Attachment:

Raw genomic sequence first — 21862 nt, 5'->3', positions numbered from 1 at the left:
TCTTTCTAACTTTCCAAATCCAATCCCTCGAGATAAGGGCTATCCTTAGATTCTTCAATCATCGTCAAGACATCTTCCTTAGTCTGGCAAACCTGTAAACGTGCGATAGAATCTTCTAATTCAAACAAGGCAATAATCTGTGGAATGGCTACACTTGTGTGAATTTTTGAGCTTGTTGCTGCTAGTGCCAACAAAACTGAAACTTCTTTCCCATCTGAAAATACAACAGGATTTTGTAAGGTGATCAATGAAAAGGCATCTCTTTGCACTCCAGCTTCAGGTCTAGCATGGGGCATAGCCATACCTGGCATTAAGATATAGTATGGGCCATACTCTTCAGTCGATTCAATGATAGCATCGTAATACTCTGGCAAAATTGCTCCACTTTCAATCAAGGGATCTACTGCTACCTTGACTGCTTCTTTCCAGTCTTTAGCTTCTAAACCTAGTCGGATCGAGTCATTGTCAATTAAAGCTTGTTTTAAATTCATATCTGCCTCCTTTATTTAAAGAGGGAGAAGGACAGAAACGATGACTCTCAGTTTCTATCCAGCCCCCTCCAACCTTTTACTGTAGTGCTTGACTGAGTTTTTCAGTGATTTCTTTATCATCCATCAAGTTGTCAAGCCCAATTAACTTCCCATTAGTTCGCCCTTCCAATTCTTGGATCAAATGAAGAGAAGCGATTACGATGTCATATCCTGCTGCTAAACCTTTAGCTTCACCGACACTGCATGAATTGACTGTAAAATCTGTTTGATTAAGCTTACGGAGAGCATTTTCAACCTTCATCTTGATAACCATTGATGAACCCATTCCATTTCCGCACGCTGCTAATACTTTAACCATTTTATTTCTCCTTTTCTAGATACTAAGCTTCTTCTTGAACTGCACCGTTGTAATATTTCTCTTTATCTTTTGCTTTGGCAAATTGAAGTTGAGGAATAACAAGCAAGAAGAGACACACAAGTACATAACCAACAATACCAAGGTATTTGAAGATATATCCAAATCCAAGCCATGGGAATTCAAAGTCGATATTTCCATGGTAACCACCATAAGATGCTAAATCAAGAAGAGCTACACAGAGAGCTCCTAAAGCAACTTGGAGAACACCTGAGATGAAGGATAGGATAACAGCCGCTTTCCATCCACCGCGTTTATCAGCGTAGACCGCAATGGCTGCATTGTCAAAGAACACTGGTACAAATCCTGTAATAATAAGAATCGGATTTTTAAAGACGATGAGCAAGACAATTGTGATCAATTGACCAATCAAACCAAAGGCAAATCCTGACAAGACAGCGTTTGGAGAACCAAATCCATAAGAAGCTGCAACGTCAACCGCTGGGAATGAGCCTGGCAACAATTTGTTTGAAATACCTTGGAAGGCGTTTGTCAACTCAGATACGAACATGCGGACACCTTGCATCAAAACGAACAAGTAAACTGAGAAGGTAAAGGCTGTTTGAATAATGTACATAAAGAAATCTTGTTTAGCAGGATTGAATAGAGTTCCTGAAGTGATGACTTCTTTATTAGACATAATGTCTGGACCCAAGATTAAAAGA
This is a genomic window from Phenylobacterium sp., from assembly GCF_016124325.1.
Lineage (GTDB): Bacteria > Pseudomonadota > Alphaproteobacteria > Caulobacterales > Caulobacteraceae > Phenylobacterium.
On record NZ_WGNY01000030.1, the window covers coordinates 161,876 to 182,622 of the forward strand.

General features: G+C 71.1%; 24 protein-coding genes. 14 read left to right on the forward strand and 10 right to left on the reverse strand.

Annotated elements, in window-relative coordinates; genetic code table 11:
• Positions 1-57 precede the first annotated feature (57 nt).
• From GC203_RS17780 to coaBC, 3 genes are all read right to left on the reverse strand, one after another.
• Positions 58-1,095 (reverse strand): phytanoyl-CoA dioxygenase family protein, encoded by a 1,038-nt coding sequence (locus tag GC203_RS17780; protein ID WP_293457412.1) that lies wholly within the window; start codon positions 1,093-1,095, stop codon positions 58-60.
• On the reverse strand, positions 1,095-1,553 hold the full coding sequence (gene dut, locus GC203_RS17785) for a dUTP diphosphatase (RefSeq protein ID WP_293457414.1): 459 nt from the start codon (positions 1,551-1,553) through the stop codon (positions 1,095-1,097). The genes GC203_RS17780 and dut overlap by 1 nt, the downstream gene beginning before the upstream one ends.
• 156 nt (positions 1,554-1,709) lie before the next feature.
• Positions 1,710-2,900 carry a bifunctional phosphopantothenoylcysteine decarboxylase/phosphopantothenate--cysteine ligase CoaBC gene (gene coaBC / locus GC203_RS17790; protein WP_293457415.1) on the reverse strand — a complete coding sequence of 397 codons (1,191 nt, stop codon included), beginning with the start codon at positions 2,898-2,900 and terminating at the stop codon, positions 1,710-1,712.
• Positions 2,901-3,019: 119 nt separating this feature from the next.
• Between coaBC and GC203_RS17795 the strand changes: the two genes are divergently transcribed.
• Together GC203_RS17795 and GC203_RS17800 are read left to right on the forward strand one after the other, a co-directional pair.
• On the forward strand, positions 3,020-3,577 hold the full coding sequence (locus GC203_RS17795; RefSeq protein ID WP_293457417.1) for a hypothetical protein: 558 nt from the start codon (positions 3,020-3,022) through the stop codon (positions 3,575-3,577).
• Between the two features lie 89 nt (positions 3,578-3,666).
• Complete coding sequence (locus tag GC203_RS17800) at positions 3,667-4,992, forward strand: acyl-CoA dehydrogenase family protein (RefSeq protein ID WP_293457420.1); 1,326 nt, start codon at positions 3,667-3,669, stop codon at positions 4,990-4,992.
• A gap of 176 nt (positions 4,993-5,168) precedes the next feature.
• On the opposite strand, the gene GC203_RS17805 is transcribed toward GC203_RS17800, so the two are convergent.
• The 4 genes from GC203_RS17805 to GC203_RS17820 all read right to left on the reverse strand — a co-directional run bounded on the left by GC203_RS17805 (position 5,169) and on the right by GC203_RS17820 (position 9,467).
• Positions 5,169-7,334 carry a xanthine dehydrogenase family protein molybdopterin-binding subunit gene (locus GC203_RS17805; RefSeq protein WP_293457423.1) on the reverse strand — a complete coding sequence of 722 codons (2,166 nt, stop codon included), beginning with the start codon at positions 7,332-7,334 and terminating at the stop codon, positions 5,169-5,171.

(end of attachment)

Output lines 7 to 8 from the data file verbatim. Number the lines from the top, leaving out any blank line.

Annotated elements, in window-relative coordinates; genetic code table 11:
• Positions 1-57 precede the first annotated feature (57 nt).